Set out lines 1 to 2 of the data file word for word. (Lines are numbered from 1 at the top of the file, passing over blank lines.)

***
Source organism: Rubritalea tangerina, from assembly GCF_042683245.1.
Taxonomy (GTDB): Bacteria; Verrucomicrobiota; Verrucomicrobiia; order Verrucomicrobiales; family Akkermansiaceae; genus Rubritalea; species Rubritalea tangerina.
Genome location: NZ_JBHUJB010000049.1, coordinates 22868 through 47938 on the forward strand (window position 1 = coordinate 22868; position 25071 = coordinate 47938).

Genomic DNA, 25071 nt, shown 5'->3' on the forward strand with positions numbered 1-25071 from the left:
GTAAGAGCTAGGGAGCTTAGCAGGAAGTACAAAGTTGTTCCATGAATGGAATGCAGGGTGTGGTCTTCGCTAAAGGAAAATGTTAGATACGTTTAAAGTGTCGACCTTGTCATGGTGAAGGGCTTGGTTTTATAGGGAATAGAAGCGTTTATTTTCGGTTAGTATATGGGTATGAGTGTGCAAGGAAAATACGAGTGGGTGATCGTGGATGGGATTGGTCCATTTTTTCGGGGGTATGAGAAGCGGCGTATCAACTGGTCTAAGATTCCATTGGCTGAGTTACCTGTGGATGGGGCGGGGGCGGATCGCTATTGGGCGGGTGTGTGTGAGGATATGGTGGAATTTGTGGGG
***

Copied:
Source organism: Rubritalea tangerina, from assembly GCF_042683245.1.
Taxonomy (GTDB): Bacteria; Verrucomicrobiota; Verrucomicrobiia; order Verrucomicrobiales; family Akkermansiaceae; genus Rubritalea; species Rubritalea tangerina.